Besides the acknowledgement of the current form of execution being in the shape of the cross, I don’t know what was the point of this blog post. It seemed to be sharing information most people already know.
Bravo. Beautiful Essay.
In historian Charles Freeman’s “A New History of Early Christianity” (2009), illustration No. 14 shows the wooden image from the door of the church of Santa Sabina in Rome about 430 a.d. depicting an image of Christ between two persons who are crucified on wooden crosses. But the Christ figure is not on a cross but sort of suspended in air. According to Freeman, Christian art seldom showed Christ suffering on the cross before the 10th century possibly because of shame or theological difficulty showing a suffering deity.
As to Mr. Sanders’ comment above, I believe what Dr. Berger is pointing out is the coincidental symbols of the lethal injection table and the cross, as if a religious legitimation of the death penalty is implied by the configuration of a medical death table. Unlike Dr. Berger’s executioner’s swords, secular execution is clean, medical, antiseptic and painless and thus OK.
To execute a criminal, fight a war, or abort an unborn, some authorization is typically needed approving the action. The ultimate authority for approving such actions is for the state to assert that such authority comes from God. It is difficult ask soldiers to fight risk their lives or take the lives of others in war with only secular authorization.
Not only is there an inconsistency with conservatives who believe in the death penalty but not abortion but also liberals who oppose the state taking human life by execution but put no limits on the state taking property. If any public use can be an excuse to take property then there is no limit to what else the state can take – such as life. Both liberals and conservatives have their inconsistencies.
To some Christians, perhaps seeing the cross as the bridge to salvation and eternal life leads to obscured vision (seeing how THE cross saves, but not seeing how A cross kills/the injustice of the cross).
The cruciform pattern of the death penalty similarly startled me when I first saw the 1995 film “Dead Man Walking,” directed by Tim Robbins — highly recommended. The film is based on the story of Sister Helen Prejean (Susan Sarandon) and her work with a death row inmate (Sean Penn). Based on the book of the same name.
By coincidence (?), this week Orthodox Jews read the Story of Noah, followed by this verse: “Whoever sheds human blood, by humans shall his blood be shed, for in God’s image he made humankind.” (Gen 9:6)
I believe the proper Christian view is for abolition. Charles Manson may never repent — Timothy McVeigh never did — but God ought to be the one to decide the moment of death, whereupon a Manson or McVeigh presumably no longer has a chance to repent.
That said, I’m also a little-d democrat. The choice is up to the states. Abolitionists whose appeals drive up the cost of execution have no standing to complain about the cost.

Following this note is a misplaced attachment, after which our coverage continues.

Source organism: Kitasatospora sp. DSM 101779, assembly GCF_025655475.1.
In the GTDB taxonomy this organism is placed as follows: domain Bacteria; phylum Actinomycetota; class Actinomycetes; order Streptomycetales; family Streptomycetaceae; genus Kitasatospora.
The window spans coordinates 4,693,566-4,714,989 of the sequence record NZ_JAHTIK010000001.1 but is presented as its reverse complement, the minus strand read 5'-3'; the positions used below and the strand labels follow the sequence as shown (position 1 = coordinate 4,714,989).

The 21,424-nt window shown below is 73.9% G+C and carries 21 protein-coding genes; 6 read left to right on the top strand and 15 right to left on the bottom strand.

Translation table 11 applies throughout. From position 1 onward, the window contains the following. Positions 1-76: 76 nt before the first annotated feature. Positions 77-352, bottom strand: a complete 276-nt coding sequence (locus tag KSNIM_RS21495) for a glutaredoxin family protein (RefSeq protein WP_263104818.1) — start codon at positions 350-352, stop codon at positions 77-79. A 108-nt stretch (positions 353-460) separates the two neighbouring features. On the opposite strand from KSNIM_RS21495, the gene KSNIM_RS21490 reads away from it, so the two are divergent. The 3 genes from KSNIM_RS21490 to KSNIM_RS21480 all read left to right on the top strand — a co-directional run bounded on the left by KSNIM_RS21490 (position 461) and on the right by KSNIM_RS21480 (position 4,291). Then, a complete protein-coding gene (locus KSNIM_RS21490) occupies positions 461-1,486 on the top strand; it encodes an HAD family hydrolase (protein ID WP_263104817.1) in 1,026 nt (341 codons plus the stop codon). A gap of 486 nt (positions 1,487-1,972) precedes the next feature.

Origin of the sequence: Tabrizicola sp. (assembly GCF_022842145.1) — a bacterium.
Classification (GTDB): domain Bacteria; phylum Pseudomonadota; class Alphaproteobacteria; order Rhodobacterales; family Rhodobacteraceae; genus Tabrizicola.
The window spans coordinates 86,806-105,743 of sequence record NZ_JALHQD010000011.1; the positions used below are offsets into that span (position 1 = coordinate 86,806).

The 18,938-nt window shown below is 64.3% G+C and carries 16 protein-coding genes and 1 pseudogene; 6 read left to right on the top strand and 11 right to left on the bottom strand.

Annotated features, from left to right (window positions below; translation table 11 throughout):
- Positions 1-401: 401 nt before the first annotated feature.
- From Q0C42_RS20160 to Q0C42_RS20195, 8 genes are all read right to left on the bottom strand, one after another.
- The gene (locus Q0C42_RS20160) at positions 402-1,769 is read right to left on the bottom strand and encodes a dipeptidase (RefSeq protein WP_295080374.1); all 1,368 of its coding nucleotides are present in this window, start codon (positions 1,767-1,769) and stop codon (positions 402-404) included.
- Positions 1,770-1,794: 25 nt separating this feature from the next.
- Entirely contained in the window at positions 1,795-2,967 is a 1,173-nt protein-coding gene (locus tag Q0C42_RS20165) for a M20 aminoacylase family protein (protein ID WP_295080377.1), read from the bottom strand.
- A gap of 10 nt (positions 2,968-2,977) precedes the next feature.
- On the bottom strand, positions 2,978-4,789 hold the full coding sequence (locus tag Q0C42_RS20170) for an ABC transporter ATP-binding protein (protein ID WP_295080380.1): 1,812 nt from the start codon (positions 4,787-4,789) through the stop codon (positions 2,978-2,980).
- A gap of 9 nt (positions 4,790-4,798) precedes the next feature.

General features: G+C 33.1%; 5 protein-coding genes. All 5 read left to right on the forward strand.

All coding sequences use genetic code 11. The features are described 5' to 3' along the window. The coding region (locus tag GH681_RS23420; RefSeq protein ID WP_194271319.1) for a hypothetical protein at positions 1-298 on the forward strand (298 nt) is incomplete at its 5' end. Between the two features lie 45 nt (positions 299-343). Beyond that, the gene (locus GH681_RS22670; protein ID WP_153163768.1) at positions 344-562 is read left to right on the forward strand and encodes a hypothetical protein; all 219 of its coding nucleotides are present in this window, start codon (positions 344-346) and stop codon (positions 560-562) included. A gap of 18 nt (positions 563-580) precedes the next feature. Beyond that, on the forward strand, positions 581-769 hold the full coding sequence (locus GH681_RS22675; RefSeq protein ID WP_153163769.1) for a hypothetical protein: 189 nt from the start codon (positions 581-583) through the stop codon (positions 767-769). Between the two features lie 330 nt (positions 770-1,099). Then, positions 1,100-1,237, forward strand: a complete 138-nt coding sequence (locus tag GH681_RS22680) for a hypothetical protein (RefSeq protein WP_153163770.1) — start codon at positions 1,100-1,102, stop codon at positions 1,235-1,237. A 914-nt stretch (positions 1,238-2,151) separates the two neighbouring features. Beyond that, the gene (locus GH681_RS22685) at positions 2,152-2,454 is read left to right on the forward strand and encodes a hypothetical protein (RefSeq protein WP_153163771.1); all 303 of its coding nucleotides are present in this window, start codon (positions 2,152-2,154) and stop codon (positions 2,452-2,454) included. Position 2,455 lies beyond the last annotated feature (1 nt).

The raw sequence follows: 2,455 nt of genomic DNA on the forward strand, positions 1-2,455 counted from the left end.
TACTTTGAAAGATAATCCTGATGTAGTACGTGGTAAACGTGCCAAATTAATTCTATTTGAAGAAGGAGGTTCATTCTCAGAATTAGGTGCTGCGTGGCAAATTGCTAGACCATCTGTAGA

In fairness, Rick Perry went on to say, “The state of Texas has a very thoughtful, a very clear process in place. When someone commits the most heinous of crimes against our citizens, they get a fair hearing, they go through an appellate process, they go up to the Supreme Court of the United States if that’s required.”
DNA evidence has never exonerated someone Texas has put to death, to my knowledge. Perry has governed the second most populous state for nearly 11 years; the number of executions on his watch should not surprise.
In 2004, the Atlantic reported that Texas actually imposes fewer death sentences than 15 other death-penalty states:
The Facts of Death
It is widely believed that Texas is the nation’s execution capital, and that blacks are overrepresented on America’s death rows. The reality in both cases is more complicated, according to a study published in the Journal of Empirical Legal Studies. Although Texas’s death row is the largest in the nation, the overall percentage of murderers sentenced to death is actually lower in the Lone Star State than in fifteen others: for every thousand murders, Texas sentences twenty people to death, compared with fifty-one in neighboring Oklahoma and an average of twenty-five among the thirty-one death-penalty states included in the study. Texas’s reputation as death-sentence-happy rests primarily on its high murder rate and on its willingness to carry out the sentences it imposes. (California, for instance, sentences nearly as many people to death as Texas, but as of this writing has executed only ten of them since 1977, whereas Texas has executed 319.) As for the supposed overrepresentation of blacks among those sentenced to death, blacks make up 41 percent of death-row inmates and commit about 50 percent of all murders nationally (in both death-penalty and non-death-penalty states). The study’s authors are quick to note, however, that judges and juries are least likely to impose the death penalty in black-on-black murders (which make up the majority of murder cases involving blacks), more likely to do so in white-on-white cases, and most likely when the perpetrator is black and the victim is white.